Former Syrian Defense Minister Reportedly Defects, Is Apparently Not Dead

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Sept. 4 2013 12:36 PM

Former Syrian Defense Minister Reportedly Defects, Is Apparently Not Dead

DAMASCUS, SYRIA: Chief of Syrian Army Ali Habib waits outside the Al-Shami hospital in Damascus on 13 October 2005.

Photo by LOUAI BESHARA/AFP/Getty Images

A Reuters story this morning quotes Syrian opposition forces claiming that Gen. Ali Habib, who served as Syria’s minister of defense from 2009- 2011, has defected to Turkey:

A Gulf source told Reuters that Habib had defected on Tuesday evening, arriving at the Turkish frontier before midnight with two or three other people. He was then taken across the border in a convoy of vehicles. His companions were fellow military officers who supported his defection, the source said. They were believed to have also left Syria but there was no immediate confirmation of that.


 The Reuters report follows a rumor that had been bubbling online for a couple of days, notably on the cantankerous Syrian Twitter account The 47th. The story also seems to have been reported earlier by the Lebanese website Ya Libnan, which describes the defection—with a corroboration—as a prelude to a coup against Bashar al-Assad aimed at heading off U.S. intervention.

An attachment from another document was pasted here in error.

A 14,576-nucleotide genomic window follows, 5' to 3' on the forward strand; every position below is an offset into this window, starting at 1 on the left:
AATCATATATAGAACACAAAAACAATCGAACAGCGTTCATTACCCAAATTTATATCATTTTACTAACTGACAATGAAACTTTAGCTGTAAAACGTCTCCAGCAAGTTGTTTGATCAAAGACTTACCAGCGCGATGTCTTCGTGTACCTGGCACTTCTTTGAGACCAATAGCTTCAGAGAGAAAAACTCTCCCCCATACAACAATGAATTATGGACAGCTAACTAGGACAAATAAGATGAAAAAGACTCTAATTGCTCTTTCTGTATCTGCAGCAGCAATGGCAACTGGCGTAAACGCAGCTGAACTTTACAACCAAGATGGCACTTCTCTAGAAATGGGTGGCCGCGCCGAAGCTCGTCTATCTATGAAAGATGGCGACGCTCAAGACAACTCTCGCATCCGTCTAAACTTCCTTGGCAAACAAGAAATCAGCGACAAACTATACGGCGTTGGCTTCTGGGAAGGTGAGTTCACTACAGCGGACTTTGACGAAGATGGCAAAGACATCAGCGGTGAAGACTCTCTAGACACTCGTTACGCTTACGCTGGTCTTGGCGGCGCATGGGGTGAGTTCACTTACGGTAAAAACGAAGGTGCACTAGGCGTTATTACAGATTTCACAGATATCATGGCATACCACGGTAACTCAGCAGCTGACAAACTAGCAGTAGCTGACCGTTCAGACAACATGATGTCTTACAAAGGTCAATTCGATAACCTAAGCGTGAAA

That’s probably just speculation, but Habib’s defection still seems like a significant development. Habib was dismissed as defense minister in 2011, reportedly for health reasons, though according to journalist Hassan Hassan there were rumors that “he was sacked after refusing to shell the city of Hama without written orders.” Habib was a prominent member of the president’s Alawite religious sect and as Alastair Smith noted on the blog yesterday, Assad’s future security depends largely on keeping his core Alawite supporters in line. In general, high-profile defections from Syria seemed to have slowed to a trickle lately and Habib would be the biggest one in months.

It’s also notable since in 2011, there were widely circulated reports in the Israeli media based on Syrian opposition sources that Habib had been found dead. He later went on TV to deny the rumors. Welcome to the Syrian news cycle.

Joshua Keating is a staff writer at Slate focusing on international affairs and writes the World blog. 



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